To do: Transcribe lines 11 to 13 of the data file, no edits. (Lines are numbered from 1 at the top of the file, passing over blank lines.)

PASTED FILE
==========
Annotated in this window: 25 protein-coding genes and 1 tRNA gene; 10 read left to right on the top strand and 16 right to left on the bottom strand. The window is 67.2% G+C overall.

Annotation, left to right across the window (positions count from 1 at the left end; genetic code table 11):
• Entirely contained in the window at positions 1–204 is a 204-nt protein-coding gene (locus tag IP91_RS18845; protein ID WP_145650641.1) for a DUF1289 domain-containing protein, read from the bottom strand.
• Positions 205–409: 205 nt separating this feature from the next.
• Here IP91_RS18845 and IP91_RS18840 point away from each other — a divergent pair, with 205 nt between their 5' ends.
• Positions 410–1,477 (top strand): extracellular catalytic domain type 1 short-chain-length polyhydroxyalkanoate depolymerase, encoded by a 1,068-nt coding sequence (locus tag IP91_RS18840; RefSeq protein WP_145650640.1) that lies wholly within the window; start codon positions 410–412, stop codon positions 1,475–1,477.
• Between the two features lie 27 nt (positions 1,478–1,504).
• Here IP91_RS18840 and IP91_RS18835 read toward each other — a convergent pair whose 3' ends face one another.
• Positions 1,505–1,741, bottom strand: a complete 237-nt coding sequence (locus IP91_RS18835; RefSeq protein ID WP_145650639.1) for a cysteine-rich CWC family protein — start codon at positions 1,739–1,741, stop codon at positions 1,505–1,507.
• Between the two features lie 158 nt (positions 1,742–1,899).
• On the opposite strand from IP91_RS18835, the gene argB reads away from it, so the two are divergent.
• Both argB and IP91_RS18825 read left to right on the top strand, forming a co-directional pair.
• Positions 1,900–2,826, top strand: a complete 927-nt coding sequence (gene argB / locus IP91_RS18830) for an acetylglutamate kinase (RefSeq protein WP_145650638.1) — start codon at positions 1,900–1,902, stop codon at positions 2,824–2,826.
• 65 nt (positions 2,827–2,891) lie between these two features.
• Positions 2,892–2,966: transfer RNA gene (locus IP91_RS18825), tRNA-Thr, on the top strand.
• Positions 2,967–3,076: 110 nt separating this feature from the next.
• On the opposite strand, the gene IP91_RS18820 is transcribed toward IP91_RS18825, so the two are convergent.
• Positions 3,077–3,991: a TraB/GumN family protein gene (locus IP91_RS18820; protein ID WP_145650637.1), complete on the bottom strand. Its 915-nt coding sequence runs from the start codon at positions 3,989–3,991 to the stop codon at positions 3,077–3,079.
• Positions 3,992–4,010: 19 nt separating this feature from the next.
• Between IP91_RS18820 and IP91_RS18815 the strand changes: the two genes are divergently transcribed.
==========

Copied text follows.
• On the opposite strand from IP91_RS18835, the gene argB reads away from it, so the two are divergent.
• Both argB and IP91_RS18825 read left to right on the top strand, forming a co-directional pair.
• Positions 1,900–2,826, top strand: a complete 927-nt coding sequence (gene argB / locus IP91_RS18830) for an acetylglutamate kinase (RefSeq protein WP_145650638.1) — start codon at positions 1,900–1,902, stop codon at positions 2,824–2,826.